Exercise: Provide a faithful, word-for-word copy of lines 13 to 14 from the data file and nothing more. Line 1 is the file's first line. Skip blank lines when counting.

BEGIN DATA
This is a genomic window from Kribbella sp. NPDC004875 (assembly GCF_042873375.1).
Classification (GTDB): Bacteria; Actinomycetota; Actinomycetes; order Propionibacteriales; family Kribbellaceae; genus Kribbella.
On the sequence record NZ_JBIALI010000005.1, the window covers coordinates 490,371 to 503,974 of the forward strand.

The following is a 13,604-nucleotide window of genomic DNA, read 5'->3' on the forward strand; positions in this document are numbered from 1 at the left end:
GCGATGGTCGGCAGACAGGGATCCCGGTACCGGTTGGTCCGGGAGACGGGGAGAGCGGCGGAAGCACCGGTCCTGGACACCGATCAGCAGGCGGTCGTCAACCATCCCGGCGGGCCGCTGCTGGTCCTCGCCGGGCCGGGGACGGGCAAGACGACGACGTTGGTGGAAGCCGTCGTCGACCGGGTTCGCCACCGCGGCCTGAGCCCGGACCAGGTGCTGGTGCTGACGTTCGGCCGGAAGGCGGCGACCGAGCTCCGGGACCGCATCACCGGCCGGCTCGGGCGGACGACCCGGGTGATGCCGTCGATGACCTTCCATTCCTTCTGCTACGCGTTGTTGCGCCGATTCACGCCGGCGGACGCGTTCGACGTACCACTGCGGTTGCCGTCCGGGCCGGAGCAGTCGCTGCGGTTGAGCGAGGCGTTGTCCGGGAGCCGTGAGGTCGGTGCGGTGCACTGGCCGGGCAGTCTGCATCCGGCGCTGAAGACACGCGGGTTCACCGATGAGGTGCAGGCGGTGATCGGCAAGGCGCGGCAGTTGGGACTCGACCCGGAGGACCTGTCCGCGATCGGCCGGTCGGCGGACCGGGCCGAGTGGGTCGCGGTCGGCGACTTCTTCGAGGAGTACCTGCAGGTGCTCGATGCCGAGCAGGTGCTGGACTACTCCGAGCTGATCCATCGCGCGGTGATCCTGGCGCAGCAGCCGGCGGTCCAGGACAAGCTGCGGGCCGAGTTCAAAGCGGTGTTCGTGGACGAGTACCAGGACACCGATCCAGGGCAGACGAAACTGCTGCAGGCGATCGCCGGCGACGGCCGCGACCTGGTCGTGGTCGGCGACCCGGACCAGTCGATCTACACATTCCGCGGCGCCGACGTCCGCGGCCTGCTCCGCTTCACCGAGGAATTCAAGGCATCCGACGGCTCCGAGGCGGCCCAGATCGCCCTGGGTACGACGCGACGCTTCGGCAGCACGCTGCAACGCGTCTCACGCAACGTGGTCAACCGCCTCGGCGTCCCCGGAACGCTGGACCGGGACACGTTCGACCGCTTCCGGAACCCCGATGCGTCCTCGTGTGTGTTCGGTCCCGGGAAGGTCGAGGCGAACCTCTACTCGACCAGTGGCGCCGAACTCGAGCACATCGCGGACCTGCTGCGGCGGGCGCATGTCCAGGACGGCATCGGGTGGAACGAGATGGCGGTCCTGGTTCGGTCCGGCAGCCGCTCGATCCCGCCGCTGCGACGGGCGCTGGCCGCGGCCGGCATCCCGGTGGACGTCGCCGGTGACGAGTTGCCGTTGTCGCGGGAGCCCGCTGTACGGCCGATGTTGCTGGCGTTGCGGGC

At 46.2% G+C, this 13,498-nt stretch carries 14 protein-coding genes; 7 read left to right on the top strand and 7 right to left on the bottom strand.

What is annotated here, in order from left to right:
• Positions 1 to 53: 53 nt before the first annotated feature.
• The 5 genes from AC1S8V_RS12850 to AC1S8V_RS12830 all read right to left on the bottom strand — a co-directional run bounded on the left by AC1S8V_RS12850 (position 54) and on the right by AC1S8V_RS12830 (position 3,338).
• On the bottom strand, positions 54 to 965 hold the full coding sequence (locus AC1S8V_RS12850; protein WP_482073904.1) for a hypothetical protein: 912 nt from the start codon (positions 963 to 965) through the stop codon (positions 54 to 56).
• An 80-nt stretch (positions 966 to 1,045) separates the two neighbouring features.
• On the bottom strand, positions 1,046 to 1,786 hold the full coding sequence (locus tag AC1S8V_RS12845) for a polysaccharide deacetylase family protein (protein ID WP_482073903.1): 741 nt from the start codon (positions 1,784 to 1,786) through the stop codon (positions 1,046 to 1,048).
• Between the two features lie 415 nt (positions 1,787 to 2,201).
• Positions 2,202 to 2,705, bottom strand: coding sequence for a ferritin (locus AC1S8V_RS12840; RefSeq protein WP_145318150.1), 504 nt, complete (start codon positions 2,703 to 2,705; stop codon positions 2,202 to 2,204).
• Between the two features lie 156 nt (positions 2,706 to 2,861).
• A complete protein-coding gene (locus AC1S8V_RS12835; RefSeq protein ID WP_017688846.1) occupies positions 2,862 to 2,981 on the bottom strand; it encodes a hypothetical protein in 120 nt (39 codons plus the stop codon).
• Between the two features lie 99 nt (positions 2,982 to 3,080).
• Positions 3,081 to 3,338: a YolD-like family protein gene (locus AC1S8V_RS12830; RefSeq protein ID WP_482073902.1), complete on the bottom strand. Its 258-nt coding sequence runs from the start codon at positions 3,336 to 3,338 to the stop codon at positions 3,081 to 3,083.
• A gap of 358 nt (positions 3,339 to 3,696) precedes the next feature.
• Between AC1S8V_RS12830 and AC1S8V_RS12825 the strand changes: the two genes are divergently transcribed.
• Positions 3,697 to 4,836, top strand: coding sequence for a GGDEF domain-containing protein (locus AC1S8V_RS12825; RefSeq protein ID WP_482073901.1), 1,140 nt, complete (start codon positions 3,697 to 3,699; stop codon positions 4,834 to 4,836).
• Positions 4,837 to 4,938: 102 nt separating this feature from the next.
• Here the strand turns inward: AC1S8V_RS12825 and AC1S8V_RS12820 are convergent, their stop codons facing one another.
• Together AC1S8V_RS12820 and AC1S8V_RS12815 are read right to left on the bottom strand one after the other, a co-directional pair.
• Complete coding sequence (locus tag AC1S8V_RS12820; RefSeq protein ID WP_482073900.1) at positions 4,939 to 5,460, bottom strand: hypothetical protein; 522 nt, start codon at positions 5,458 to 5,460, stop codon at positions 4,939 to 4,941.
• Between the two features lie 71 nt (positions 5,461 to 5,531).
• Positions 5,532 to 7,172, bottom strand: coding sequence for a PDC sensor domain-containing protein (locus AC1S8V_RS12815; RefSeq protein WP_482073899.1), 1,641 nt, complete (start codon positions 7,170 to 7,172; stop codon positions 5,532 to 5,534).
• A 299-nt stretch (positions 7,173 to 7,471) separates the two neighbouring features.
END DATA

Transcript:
• Between the two features lie 415 nt (positions 1,787 to 2,201).
• Positions 2,202 to 2,705, bottom strand: coding sequence for a ferritin (locus AC1S8V_RS12840; RefSeq protein WP_145318150.1), 504 nt, complete (start codon positions 2,703 to 2,705; stop codon positions 2,202 to 2,204).